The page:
- The Washington Times - Tuesday, April 19, 2005

MOUKHTARA, Lebanon - Ralid Jumblatt’s sur-name means “the iron man” in Kurdish, and to many Lebanese that rings true.

A warlord during Lebanon’s 15-year civil war, Mr. Jumblatt, now 56, has been rehabilitated, becoming the leading Druze lawmaker in Lebanon’s parliament. He still has to deal with attacks from Suleiman Franjieh, a Syrian loyalist, and other lawmakers who accuse him of war crimes.

“It’s not the first accusation,” he said. “I was at one time a warlord, OK, and he was a warlord — so what?”

At Mr. Jumblatt’s heavily defended, 400-year-old home in Moukhtara — about 30 miles southeast of Beirut, Lebanon’s capital, and 18 miles from the coastal city of Damour — it is easy to sense his family’s rich heritage and how closely he is attached to it.

Mr. Jumblatt’s ancestors were Kurds, and his friends say he is proud of his roots. Walid Arbid, a professor at Lebanese University, said the Jumblatt family emigrated from Syria to Lebanon during the 17th century at the invitation of Druze leader Fakhredine, before rising to political prominence under the leadership of Sheik Bashir Jumblatt.

Ten generations later, Mr. Jumblatt is still connected to the past, as a visit to his personal library testifies. Pictures of him with his son Taymour and Fidel Castro hang on the wall, and one corner displays relics of the civil war. The thousands of books are categorized by religion, culture, philosophy and country, covering everything from the Arab world to Latin America and from Islam to communism.

“He has a sense of where history goes like nobody else,” said Chibli Mallat, a confidant and close friend.

Mr. Jumblatt is many things to many people. Dressed in a blazer and jeans, he talks about his passion for riding Harley-Davidsons, gardening and caring for the environment. But these interests belie Mr. Jumblatt’s reputation as a versatile political animal that has adapted skillfully to changing times.

When his father, Kamal, was killed in 1977 over his suspected opposition to Syria’s military presence in Lebanon during the civil war, Mr. Jumblatt inherited his leadership and eventually played an important part in the conflict. When he recognized the changing tide in 1989, he supported the Taif agreement that ended the war.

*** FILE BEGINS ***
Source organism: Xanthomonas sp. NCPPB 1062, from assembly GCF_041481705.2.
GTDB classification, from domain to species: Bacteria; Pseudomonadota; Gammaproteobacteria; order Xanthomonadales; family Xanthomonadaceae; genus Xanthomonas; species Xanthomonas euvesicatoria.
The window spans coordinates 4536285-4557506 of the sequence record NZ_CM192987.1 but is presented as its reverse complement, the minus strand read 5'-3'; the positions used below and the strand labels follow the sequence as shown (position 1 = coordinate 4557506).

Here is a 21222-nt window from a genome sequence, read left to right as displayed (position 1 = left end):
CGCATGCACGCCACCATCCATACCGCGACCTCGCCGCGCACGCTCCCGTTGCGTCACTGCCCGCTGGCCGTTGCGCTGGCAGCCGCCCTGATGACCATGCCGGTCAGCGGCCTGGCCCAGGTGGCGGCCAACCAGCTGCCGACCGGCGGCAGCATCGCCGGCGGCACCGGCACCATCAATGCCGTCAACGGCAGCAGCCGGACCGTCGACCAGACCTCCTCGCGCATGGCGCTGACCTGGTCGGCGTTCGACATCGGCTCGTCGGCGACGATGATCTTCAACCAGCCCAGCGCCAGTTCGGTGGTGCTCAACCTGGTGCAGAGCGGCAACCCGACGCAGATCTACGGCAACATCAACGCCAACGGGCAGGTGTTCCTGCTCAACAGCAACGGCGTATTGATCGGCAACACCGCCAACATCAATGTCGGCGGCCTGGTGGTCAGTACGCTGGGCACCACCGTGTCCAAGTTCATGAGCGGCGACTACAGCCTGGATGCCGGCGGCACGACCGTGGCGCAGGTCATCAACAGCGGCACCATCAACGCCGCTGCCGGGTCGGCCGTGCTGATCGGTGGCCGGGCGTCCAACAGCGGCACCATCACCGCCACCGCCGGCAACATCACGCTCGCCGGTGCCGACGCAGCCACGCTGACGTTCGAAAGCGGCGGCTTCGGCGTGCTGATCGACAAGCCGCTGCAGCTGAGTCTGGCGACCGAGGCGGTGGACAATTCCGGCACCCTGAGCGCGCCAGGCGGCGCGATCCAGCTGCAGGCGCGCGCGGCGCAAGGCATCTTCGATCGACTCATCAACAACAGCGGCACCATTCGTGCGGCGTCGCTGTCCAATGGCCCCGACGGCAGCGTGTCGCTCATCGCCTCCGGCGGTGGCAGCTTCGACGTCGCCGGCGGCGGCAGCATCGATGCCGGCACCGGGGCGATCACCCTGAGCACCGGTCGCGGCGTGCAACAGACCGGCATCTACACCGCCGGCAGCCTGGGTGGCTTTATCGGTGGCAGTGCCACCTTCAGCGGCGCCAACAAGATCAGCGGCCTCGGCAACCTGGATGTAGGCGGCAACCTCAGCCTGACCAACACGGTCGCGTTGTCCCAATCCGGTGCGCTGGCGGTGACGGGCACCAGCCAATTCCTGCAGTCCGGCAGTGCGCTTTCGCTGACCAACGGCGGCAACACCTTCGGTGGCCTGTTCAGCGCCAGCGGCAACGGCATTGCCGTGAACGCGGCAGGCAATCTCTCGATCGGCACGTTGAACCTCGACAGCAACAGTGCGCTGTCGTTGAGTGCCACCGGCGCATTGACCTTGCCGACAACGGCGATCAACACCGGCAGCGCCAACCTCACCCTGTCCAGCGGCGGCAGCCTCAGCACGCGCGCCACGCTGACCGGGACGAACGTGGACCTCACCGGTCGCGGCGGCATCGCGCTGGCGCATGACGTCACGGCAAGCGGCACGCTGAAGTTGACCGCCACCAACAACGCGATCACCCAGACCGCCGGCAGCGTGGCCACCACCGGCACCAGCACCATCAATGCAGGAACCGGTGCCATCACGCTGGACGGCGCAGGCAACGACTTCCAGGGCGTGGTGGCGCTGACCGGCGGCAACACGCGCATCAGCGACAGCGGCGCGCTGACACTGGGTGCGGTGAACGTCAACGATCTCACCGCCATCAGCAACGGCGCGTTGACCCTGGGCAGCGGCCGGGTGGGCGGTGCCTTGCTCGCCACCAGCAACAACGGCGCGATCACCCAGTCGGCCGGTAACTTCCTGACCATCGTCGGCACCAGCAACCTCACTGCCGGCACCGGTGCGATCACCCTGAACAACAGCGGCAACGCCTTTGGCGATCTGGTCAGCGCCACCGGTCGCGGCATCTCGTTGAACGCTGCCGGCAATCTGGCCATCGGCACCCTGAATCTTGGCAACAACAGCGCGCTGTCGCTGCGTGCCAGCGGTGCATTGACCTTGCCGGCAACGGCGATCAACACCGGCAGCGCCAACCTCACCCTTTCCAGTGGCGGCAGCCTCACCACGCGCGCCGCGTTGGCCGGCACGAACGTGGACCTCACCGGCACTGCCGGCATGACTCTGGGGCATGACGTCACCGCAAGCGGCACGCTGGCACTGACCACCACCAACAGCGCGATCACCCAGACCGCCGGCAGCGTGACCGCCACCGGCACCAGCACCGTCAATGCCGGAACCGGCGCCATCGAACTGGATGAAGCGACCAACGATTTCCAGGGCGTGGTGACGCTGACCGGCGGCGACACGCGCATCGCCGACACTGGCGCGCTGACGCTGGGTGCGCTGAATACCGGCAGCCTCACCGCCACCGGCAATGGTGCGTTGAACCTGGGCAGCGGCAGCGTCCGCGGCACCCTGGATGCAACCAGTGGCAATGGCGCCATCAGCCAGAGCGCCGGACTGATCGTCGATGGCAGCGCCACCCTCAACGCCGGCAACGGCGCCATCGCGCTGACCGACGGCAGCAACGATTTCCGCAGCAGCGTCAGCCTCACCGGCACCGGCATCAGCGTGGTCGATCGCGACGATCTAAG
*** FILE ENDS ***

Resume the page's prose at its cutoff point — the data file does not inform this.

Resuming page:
He now defies Lebanon’s pro-Syrian government under President Emile Lahoud.

“The obstacle is Lahoud,” he said. “How can we remove Lahoud? If Lahoud is to stay, he will prolong the crisis, with all the possible consequences and with all the [intelligence] services still sponsored by the Syrians that can carry out sabotage — this is my thesis,” he said.

When Mr. Lahoud announced in September, with the full backing of the Syrians, that he was seeking to extend his term in office, Mr. Jumblatt concluded that the country had reached a crossroads. The Druze leader threw his weight behind his good friend Rafik Hariri, the prime minister.

When Mr. Hariri was assassinated on Feb. 14, Mr. Jumblatt knew Lebanon was at a point of no return. Fearing for his life, he sought refuge in his mansion after leaving his villa in the Hamra district of Beirut. At the same time, he became more critical of the Lebanese government and of the Syrians, moving to the fore of the opposition camp.

Mr. Jumblatt now has become the point man for the opposition. In Lebanon, everyone from journalists and politicians to taxi drivers and teachers want to know what he has to say, and his opinions also are sought on a regional and international level. Under the Lebanese Constitution, however, he can hold only a ministerial position because only Shi’ites, Christians and Sunnis are permitted to wield executive powers.

“He’s not just a Druze leader,” Mr. Mallat said. “He is meeting heads of state that no other Lebanese leader, including the Lebanese president, reaches — and I think even internationally, his access is unmatched.

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